I, too, spend a lot of time planning and dreaming – all part of the fun…

    Best wishes

  6. Thank you in21 for the inspirational Hug song words which comforted close family members this weekend as we supported each other when a nephew had a serious accident. Thank you Keener. When you are harvesting the fruits of your labours my garden will be showing its bare-bones and we’ll be concerned with chopping firewood to keep our house warm. There’ so much excitement inherent in your preparations for your new growing season. Cheers Jenny.

  7. I am so sorry to hear about your families troubles. I am glad you could find some comfort in some way.

    We experienced 4 seasons in 2 days this weekend. We had blustery spring weather that turned into nearly summer temps which then turned to a cloudy fall day and finally we woke up to snow on the ground and falling on Sunday morning. By noon the snow was gone and it was back to a late winter, early spring day.

    Needless to say, many of us spent Saturday in the garden preparing beds and planting early bulbs/tubers. I have had great luck with Dahlias in the past and I am building a bit of a dahlia zone with multiple varieties.
    I love bringing them to the office so I have a bit of my garden with me at work (in my windowless office).

    My prayers to you and your family and your nephew.

  8. Dahlias are wonderful – the different colours and forms are dazzling. You must have a good growing situation. I imagine the colours of the flowers are quite intense when bulbs and tubers are planted in colder regions. This month I’ll be planting daffodils under the trees along our driveway in readiness for spring.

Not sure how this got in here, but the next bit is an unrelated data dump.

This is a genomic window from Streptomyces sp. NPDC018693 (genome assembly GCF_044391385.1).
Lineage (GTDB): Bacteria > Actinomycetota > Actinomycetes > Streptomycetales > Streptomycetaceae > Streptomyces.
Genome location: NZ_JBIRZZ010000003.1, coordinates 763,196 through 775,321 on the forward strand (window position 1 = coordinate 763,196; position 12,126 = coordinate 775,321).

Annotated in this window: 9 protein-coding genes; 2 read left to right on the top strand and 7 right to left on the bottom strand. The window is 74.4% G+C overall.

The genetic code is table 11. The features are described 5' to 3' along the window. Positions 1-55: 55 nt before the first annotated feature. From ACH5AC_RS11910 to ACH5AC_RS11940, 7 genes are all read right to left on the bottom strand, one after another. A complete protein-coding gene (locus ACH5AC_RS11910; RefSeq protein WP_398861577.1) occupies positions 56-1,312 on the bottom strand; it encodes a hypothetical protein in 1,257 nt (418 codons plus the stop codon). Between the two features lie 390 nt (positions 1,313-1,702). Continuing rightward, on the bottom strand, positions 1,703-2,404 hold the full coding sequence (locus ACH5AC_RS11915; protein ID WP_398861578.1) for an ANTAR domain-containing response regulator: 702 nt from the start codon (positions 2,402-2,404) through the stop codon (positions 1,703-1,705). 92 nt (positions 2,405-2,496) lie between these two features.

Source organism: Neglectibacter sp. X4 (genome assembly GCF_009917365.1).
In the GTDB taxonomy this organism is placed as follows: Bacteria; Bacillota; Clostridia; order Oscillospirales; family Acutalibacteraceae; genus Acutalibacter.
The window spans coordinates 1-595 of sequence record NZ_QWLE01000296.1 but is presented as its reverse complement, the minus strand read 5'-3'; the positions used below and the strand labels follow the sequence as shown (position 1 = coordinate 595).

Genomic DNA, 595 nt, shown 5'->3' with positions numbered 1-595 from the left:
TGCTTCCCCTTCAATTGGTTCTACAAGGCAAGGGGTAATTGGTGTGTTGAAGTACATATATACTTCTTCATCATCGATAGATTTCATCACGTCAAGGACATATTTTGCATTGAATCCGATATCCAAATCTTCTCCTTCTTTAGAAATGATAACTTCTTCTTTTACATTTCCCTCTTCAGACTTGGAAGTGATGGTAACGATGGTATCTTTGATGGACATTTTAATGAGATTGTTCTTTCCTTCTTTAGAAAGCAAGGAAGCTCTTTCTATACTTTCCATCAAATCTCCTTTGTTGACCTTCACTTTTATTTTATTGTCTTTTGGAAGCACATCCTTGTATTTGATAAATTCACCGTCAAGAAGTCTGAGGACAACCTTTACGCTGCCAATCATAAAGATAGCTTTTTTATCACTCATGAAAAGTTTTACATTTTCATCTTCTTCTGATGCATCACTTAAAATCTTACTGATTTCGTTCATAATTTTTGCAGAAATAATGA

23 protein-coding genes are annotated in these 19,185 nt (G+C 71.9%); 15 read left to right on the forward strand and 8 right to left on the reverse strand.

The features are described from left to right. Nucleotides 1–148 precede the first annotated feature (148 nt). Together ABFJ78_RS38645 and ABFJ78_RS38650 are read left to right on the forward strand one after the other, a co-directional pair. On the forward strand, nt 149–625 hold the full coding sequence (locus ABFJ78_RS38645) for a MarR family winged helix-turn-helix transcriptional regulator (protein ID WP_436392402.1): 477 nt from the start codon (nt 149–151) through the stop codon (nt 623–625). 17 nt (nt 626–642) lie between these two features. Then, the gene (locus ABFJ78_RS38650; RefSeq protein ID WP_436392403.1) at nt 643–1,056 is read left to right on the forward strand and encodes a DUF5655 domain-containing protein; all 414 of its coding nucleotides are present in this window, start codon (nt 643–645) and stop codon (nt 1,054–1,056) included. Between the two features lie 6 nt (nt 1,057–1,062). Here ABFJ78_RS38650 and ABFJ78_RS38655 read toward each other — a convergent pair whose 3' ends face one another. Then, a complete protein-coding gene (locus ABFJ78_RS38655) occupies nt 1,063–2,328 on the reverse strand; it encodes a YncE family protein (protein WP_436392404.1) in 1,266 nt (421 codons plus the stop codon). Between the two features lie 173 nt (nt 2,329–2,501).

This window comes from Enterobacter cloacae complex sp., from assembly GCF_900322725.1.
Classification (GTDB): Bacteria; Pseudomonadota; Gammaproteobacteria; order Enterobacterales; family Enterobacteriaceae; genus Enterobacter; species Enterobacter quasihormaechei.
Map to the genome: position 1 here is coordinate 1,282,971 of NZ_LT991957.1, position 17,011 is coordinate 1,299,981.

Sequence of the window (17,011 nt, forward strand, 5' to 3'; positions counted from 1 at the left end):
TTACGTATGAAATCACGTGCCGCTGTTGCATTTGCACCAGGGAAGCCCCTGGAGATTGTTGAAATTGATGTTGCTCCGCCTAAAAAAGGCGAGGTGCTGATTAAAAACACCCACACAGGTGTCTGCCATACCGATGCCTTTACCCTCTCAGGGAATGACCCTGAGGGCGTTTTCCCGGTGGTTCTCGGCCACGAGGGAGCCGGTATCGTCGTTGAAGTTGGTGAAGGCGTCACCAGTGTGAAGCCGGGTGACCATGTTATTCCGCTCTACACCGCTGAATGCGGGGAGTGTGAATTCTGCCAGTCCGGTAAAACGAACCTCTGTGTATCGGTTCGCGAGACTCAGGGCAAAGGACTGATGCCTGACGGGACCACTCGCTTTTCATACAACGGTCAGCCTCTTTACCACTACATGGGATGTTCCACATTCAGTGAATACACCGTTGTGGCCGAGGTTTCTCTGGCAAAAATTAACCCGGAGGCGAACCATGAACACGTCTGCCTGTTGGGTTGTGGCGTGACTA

Part of me would welcome some snow as a relief from the late summer humidity and the dry conditions we’re experiencing. We get vehicle generated dust from the unsealed rural road where we we live. Trees on the road boundary filter most of the dust, so that’s good.

    Thank you for your kind thoughts. Cheers Jenny.

  9. Jenny said – “You must have a good growing situation.”

    I am in heaven as far as gardening is concerned. I was in Florida for most of my adult life and growing things was fun but the diversity of what I could grow was limited.

    I bought a house here in North Carolina last year, so this will be only my 2nd full season with this garden. In Zone 6/7 here, I can grow just about anything you can find in a catalog. I had about 4 dahlias last year and they just had a happy time of it with no bugs or diseases to worry about. This year I will have 20 or so going in multiple colors.

    My garden is visible from the dining room table, so meal times are so much more enhanced by the visual splendor in the spring and summer.

    Crocuses just blooming now and a few daffodils are showing off their sunny yellow flowers!

  10. That’s a beautiful explanation of your garden. I too have P.Whitefield’s forest garden book it’s very inspirational.

  11. What I like about Whitefield is that he argues for choosing a low impact lifestyle and working efficiently in ways that foster healthy and growing ecosystems in our backyard gardens so that there is harmony between the land and people.

    I’ve just glanced the front cover of TIME (March 12) ‘Forget Organic. Eat Local’ and quote John Cloud, “The best food you can eat may be in your backyard … one man’s quest for the perfect apple”. I ‘ll just have to read this article more closely.

  12. I am looking for the address to subscribe to the monthly magazine SA Gardener. It is also available in Afrikaans but I would like the English version. Please can you help me? I am desperate.